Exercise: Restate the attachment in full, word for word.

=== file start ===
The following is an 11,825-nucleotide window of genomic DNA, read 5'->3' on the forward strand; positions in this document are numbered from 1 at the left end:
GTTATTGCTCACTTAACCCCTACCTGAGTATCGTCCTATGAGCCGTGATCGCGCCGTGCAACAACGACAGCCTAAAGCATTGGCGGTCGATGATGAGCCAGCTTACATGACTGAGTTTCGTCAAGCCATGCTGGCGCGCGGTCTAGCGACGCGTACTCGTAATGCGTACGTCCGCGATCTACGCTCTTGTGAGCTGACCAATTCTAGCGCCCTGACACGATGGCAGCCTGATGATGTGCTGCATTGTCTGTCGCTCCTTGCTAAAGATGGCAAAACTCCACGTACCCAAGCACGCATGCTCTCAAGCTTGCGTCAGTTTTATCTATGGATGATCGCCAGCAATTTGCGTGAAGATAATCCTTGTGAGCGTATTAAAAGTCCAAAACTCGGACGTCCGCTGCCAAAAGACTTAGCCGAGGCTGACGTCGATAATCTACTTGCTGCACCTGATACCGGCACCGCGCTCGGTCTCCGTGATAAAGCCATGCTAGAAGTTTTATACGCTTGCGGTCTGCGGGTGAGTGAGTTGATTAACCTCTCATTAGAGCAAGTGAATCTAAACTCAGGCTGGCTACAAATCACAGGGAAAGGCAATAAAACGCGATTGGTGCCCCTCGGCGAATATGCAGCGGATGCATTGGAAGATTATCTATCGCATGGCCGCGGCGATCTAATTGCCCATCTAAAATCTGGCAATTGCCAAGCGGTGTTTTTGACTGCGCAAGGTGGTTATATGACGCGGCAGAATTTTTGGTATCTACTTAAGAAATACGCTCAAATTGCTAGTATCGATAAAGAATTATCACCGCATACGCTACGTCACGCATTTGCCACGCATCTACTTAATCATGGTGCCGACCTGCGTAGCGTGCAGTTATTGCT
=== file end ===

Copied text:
The following is an 11,825-nucleotide window of genomic DNA, read 5'->3' on the forward strand; positions in this document are numbered from 1 at the left end:
GTTATTGCTCACTTAACCCCTACCTGAGTATCGTCCTATGAGCCGTGATCGCGCCGTGCAACAACGACAGCCTAAAGCATTGGCGGTCGATGATGAGCCAGCTTACATGACTGAGTTTCGTCAAGCCATGCTGGCGCGCGGTCTAGCGACGCGTACTCGTAATGCGTACGTCCGCGATCTACGCTCTTGTGAGCTGACCAATTCTAGCGCCCTGACACGATGGCAGCCTGATGATGTGCTGCATTGTCTGTCGCTCCTTGCTAAAGATGGCAAAACTCCACGTACCCAAGCACGCATGCTCTCAAGCTTGCGTCAGTTTTATCTATGGATGATCGCCAGCAATTTGCGTGAAGATAATCCTTGTGAGCGTATTAAAAGTCCAAAACTCGGACGTCCGCTGCCAAAAGACTTAGCCGAGGCTGACGTCGATAATCTACTTGCTGCACCTGATACCGGCACCGCGCTCGGTCTCCGTGATAAAGCCATGCTAGAAGTTTTATACGCTTGCGGTCTGCGGGTGAGTGAGTTGATTAACCTCTCATTAGAGCAAGTGAATCTAAACTCAGGCTGGCTACAAATCACAGGGAAAGGCAATAAAACGCGATTGGTGCCCCTCGGCGAATATGCAGCGGATGCATTGGAAGATTATCTATCGCATGGCCGCGGCGATCTAATTGCCCATCTAAAATCTGGCAATTGCCAAGCGGTGTTTTTGACTGCGCAAGGTGGTTATATGACGCGGCAGAATTTTTGGTATCTACTTAAGAAATACGCTCAAATTGCTAGTATCGATAAAGAATTATCACCGCATACGCTACGTCACGCATTTGCCACGCATCTACTTAATCATGGTGCCGACCTGCGTAGCGTGCAGTTATTGCT